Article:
Of Chip Kelly’s System and the “Franchise QB” Conundrum

It is well documented that a franchise QB is required in order to win the Super Bowl — at least, that is the common concept. However, this idea has two problems: First — and obvious issue — is that franchise QBs are extremely hard to find; there are many more franchises in the NFL than there are franchise QBs.

The second problem is the rate at which QB contracts are rising every year. As ridiculous as this may sound, it could get to a point where franchises can either have a good team or a great QB, but not both. Chip Kelly is known for being an innovative head coach, so he may have found the solution to both problems with the way he has begun revolutionizing his offense.

While he is not Joe Montana, he could be the perfect QB for the system Kelly is running.

Wikipedia

He may not be Joe Montana, but he could be the perfect QB for the system Kelly is running.

While most NFL teams are becoming increasingly enamored with high-flying passing games, Kelly has stuck to a powerful Zone Run offense with a spread-out passing game and is intended to stretch the defense, which will create vertical lanes to run the ball through — for more on that, see my other article here. Moreover, his system will also set them apart from other run heavy teams such as the Seahawks and Cowboys.

This new offensive system may even rid the NFL of the franchise QB problem entirely. By building an offense around short to intermediate passing with a powerful run game, the need for an outstanding QB greatly diminishes.

Teams such as the Cleveland Browns seem to be going all in on a new QB every season, while Philadelphia has no need to do this. With the ability to utilize average QBs as competent starters, they also avoid the problem that teams such as the Saints and Ravens are experiencing, who are struggling to maintain a strong team despite their star QB’s cap-guzzling contracts.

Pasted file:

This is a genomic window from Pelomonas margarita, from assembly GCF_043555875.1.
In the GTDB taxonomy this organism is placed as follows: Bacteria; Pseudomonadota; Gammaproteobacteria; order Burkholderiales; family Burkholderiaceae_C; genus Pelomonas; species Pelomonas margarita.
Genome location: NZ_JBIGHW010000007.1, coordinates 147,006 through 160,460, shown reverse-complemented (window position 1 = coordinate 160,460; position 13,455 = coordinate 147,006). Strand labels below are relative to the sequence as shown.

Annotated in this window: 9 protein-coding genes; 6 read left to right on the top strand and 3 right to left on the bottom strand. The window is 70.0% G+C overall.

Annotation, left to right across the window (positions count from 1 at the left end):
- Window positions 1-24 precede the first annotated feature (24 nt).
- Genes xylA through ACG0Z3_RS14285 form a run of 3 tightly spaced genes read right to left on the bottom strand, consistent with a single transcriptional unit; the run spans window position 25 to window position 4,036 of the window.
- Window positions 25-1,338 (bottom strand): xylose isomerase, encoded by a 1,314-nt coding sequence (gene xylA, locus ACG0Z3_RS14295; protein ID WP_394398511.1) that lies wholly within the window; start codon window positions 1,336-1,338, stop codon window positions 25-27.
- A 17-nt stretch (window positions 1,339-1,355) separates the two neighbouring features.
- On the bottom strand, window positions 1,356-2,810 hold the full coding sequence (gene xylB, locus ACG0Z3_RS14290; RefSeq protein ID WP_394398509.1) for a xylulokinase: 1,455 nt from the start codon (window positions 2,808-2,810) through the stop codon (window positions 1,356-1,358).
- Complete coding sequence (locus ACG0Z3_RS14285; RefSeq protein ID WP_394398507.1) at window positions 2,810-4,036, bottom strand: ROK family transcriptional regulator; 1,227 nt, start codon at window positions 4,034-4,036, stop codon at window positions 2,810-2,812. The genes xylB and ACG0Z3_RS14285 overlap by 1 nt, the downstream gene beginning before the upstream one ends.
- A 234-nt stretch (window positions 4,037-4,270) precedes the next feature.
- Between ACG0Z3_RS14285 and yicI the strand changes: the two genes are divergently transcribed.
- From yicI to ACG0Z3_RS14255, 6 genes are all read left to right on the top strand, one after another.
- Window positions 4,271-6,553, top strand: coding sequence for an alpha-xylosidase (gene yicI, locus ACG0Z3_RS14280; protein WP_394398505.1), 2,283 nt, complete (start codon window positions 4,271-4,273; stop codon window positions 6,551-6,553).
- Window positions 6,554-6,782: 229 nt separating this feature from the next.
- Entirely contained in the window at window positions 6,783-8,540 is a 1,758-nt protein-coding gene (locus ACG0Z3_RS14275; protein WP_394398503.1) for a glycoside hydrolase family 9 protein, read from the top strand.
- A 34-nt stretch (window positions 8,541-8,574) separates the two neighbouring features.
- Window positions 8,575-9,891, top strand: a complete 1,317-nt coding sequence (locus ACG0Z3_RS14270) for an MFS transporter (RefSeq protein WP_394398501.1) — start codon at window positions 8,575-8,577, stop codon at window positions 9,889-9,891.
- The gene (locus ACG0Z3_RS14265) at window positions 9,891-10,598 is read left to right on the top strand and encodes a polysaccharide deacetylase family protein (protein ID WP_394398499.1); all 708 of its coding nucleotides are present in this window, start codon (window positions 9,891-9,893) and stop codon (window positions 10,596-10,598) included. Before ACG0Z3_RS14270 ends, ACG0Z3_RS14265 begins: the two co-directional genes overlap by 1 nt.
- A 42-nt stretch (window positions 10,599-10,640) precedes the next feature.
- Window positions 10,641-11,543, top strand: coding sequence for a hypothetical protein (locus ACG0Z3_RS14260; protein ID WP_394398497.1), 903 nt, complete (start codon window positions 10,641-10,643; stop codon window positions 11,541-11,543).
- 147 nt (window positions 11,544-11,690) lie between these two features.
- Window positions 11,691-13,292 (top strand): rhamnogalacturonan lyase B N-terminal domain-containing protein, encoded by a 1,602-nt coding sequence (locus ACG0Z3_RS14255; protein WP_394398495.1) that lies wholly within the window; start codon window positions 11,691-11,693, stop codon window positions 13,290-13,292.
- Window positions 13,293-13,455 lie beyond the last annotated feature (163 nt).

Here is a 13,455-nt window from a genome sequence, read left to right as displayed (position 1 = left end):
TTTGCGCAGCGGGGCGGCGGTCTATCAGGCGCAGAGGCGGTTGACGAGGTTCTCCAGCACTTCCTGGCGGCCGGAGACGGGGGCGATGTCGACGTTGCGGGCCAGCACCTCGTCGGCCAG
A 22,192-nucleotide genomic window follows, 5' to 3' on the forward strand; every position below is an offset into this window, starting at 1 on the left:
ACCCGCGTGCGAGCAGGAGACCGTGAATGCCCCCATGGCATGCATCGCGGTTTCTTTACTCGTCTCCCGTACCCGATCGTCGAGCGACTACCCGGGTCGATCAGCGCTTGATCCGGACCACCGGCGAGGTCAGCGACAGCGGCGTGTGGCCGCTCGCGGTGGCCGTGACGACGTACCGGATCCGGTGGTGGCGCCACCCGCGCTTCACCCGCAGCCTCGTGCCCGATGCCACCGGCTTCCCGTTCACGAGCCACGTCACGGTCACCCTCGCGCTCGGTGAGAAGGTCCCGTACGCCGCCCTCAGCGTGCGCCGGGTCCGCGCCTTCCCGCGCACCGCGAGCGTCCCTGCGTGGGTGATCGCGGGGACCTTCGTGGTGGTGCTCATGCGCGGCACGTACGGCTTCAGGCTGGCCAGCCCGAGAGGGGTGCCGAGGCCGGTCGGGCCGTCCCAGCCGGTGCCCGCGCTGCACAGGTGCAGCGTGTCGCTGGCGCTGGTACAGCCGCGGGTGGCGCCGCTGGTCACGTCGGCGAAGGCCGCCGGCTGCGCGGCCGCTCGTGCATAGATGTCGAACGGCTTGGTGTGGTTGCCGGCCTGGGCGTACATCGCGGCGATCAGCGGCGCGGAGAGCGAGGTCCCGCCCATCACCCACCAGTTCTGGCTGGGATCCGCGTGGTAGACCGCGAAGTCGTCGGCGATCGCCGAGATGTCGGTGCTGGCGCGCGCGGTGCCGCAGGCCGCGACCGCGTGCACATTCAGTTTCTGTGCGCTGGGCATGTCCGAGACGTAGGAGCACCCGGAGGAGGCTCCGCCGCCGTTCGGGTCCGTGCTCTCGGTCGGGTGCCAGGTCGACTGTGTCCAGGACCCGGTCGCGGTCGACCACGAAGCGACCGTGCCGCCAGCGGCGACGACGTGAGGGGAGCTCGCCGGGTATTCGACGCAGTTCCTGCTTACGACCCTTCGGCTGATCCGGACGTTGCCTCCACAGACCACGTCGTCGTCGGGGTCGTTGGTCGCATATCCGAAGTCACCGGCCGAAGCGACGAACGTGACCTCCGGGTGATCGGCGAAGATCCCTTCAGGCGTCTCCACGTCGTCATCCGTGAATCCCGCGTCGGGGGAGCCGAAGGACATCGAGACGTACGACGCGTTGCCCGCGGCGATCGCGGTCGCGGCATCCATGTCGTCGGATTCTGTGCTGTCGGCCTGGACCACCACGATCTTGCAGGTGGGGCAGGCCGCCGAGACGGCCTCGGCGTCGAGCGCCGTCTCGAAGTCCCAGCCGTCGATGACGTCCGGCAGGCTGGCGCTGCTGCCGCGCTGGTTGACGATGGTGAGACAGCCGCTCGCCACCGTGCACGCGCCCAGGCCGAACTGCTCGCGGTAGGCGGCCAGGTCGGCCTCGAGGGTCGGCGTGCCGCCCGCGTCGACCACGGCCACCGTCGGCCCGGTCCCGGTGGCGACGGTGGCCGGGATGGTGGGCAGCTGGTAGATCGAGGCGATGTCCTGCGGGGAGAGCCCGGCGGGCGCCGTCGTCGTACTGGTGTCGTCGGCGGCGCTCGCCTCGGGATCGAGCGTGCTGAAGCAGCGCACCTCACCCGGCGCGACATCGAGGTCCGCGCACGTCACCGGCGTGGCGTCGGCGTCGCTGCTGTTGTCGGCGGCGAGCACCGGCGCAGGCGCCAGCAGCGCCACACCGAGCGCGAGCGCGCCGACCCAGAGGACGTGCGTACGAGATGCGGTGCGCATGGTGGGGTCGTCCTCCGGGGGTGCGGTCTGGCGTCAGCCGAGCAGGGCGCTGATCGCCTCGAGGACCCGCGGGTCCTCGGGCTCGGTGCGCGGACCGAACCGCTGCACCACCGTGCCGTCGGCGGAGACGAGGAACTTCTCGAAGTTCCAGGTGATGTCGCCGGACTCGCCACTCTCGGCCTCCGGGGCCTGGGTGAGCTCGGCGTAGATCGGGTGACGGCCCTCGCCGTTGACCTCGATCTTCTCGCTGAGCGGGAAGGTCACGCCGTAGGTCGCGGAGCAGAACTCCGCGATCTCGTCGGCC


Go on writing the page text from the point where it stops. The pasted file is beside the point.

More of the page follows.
Chip Kelly is the true "face of the franchise" for the Eagles

Kevin Cline

Chip Kelly is the true “face of the franchise” for the Eagles.

Similar to the play style of the West Coast Offense and how it took advantage of the skill sets of QBs that other teams couldn’t effectively utilize, Kelly’s offense could transform QBs such as Sam Bradford and Mark Sanchez, into very successful QBs. Although no one will confuse Bradford with Joe Montana, he could flourish to greatness with Kelly’s new style of offense.

Kelly’s recent roster changes are, essentially, the remaking of the Eagles in his own image – but it has many questioning his sanity. When looking at the bigger picture, however, his actions make sense.

While every team is searching for the “face of the franchise” and overpaying for that “face,” Philly is stockpiling talent in every other position. Ultimately, this should prove to be the better approach, as football is a team sport. So developing a strong team is the better strategy than waiting for an Aaron Rodgers-like QB to draft.

Top Photo by Kevin Cline

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